The top air shutter controls the chimney. This is the exiting smoke.
This vent should be open only enough to let the air out and not suffocate the fire. Open too much and heat will escape, reducing the temperature, too little fire will go out.
Prepare A Dry Rub Chicken Recipe
While the grill is getting up to temperature prepare a dry rub.
I use a simple homemade rub.
- 8 tablespoons brown sugar
- 3 tablespoons kosher salt
- 1 tablespoon chili powder
- 1 teaspoon onion powder
- ½ teaspoon cayenne pepper
- 1 tablespoon garlic powder
- 1 teaspoon black pepper
- ½ teaspoon dried oregano
- 1 teaspoon ground mustard powder
- 1 tablespoon smoked paprika
If I can not find an ingredient or two I leave it out or substitute something similar I see. To increase the heat add extra cayenne pepper or chili powder.
I cook chicken often so I will put the ingredients in a jar, shake well to mix, and what I do not use I save until next time.
Getting The Chicken Ready For The Grill
We want to cook the chicken at 225°F.
I place a digital thermometer on the grill to track the temperature. I have found the thermometers that the manufacturers put in the hood are not very accurate so I use my own.
Get the chicken from the fridge, rinse off the brine in cold water and pat dry with paper towels.
Keep the chicken in the refrigerator unless it is being prepared for the brine or the rub. This will eliminate health and safety issues.
Also, cold meat will absorb the flavors from the smoke better than meat that is at room temperature. Leave it in the refrigerator until the last minute, taking it out just before setting the chicken on the grill.
Using a platter or cookie sheet place the meat so there is a little room between pieces. Generously sprinkle the rub onto each piece using a spoon and thoroughly rub it into the meat. Many people do not use enough rub, but much of it will cook-off.
With long-handled tongs put some cooking oil onto a paper towel and coat the grill grates.
Place the meat on the middle of the grill over the drip pan, not the area over the heat source.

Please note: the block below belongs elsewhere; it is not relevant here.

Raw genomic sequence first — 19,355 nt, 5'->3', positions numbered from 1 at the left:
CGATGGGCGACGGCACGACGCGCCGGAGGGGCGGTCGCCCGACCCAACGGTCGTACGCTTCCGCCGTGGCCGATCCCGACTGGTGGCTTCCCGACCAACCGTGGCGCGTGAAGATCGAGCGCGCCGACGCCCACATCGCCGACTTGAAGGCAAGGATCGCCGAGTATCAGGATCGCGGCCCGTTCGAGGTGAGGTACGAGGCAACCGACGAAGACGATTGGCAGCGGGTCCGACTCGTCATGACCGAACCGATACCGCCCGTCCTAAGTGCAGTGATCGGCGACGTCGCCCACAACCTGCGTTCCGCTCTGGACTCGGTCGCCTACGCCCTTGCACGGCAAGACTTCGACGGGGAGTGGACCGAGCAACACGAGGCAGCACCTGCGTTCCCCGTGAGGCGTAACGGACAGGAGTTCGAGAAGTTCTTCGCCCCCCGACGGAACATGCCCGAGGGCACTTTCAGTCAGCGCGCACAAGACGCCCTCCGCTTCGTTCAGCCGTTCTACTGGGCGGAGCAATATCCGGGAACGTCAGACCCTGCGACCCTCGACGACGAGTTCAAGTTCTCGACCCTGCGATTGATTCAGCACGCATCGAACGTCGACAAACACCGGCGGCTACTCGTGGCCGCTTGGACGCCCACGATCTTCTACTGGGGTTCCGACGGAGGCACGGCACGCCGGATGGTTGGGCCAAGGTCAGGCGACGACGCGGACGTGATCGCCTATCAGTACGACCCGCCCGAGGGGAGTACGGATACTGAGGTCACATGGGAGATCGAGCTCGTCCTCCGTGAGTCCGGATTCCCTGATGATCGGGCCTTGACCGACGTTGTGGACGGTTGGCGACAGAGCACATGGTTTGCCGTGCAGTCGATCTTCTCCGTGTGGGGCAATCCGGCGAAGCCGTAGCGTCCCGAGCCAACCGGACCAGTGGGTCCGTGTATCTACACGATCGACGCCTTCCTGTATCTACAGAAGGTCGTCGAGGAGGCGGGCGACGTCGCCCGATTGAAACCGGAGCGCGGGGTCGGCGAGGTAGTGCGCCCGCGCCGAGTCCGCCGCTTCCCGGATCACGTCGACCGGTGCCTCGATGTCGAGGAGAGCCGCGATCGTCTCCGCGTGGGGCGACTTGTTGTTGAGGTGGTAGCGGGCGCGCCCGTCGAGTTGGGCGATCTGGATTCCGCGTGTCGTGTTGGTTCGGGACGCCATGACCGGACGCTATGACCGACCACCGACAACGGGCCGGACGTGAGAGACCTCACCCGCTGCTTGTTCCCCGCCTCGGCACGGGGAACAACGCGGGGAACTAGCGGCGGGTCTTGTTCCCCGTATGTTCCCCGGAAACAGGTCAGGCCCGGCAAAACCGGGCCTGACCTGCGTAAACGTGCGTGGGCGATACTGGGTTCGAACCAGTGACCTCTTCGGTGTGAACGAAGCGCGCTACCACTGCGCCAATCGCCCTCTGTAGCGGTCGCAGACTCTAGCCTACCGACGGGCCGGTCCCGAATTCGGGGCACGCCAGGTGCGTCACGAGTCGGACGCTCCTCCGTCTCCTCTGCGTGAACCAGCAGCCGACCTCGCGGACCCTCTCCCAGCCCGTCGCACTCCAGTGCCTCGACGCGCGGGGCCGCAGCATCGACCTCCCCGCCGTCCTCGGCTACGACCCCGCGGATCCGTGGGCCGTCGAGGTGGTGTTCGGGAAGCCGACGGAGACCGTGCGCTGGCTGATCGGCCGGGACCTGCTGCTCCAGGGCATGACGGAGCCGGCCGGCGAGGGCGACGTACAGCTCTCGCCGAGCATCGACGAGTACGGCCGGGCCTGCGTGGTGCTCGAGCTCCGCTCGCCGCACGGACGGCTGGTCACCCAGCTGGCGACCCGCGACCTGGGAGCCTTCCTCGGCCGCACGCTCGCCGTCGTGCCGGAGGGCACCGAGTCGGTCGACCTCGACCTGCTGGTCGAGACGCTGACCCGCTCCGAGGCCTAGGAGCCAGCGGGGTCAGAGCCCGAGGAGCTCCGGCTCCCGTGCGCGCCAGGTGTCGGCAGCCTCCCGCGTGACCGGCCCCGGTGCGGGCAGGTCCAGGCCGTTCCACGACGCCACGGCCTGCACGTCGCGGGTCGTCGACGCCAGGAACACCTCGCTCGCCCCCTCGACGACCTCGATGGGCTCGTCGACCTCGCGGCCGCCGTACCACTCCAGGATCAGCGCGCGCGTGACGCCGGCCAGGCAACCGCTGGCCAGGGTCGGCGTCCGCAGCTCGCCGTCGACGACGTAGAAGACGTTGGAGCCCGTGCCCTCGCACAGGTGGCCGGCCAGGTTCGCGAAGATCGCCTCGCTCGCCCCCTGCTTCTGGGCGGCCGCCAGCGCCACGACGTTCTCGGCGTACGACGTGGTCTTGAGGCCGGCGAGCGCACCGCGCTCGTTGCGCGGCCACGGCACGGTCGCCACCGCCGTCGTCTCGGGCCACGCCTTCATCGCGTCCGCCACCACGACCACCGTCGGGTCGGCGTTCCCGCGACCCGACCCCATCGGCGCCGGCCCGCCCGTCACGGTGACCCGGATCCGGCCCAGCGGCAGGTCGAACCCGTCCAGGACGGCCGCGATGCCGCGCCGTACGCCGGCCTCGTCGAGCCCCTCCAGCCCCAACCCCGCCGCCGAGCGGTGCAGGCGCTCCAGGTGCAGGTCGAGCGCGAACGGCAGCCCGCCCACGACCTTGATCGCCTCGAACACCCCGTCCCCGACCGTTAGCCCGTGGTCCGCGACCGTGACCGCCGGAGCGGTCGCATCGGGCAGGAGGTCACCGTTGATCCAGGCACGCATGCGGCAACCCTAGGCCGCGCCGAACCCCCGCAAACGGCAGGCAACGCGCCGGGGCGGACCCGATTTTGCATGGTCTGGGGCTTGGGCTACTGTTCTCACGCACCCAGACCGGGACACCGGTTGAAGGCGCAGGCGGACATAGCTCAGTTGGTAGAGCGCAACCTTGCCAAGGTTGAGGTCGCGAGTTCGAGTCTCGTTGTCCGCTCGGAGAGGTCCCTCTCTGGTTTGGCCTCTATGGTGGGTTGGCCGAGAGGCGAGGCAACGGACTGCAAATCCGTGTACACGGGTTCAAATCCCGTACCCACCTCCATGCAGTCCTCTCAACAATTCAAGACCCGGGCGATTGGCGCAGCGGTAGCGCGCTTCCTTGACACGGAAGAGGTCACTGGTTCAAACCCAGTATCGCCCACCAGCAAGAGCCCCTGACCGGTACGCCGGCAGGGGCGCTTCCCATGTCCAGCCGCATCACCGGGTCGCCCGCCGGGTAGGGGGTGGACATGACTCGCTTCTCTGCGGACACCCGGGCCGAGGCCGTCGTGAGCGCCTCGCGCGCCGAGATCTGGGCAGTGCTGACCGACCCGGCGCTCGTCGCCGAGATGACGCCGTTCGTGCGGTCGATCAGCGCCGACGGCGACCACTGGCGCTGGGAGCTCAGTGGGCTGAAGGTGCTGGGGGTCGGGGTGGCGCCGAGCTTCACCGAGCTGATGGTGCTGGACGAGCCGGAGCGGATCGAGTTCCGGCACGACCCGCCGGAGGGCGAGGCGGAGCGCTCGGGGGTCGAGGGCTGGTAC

Placing the meat on the grill will cause the temperature to drop. By adjusting the vents at the bottom, opening them more, you will be able to increase the temperature back to 225°F.
Place the lid on the smoker leaving the top vent open and do not open for 45 minutes.
Get the BBQ sauce ready if you plan on using any. We do not use a BBQ sauce at the beginning because we want the meat to absorb the smoke flavor. Also, sauces and marinades can cause problems as far as flare-ups, which makes the chicken taste burned and turns it gray.
The meat will absorb the smoke while it is cool, but once it starts cooking the meat will seal and the smoke smell will stop flavoring the meat.
After 45 minutes open the lid and check the temperature of the meat. Insert a thermometer into the thickest part of the biggest piece of chicken, the temperature should be at least 160 degrees F
Using a basting brush or the back of a spoon baste the meat with the BBQ sauce flipping the meat over after a few minutes to cover both sides. After 15 minutes check the meat temperature again. When the temperature reaches 160 degrees F, remove it from the grill. Place the meat on a platter, or cutting board, and tent with aluminum foil for 5-10 minutes, let the juices settle. The carryover cooking will increase the internal temperature to 165 degrees F.
By smoking meat at low temperatures, the connective tissues are broken down. What you end up with is a piece of very juicy meat that melts in your mouth. You and your guest will love it and will see that it is well worth the extra time and effort.
FAQ And Tips
How Can You Tell if Chicken Breast is Cooked?
Remove the chicken breast when the internal temperature reaches 160 degrees F, allow the meat to come to 165 while tented with foil. The process will likely take anywhere from 50 to 90 minutes, depending on the chicken, what type of smoker you’re using, and the consistency of the heat.
Can Chicken Breast Be a Little Pink?
The USDA says that as long as all parts of the chicken have reached a minimum internal temperature of 165°, it is safe to eat. Color doesn’t indicate doneness. Smoked meat often leaves a pink hue but if it has come to temperature it’s fine.
The Key to Perfectly Smoked Chicken
The key to smoking meat is to give it plenty of time at a low temperature and then plenty of time to rest on the counter as well. If you cut into the meat, or start to pull it apart the juices will run out which is a big mistake.
Once the chicken has reached its temperature, remove the chicken from the grill and lay aluminum foil over the top of it on a cutting board. Let the chicken rest for 3-5 minutes before slicing.
Smoking chicken breast is one of the best things that you can make with a grill.
This way of cooking produces tender, juicy, and flavorful chicken that brings people back for more.
In fact, following this smoking method should create the smell that will bring your neighbors knocking for invites.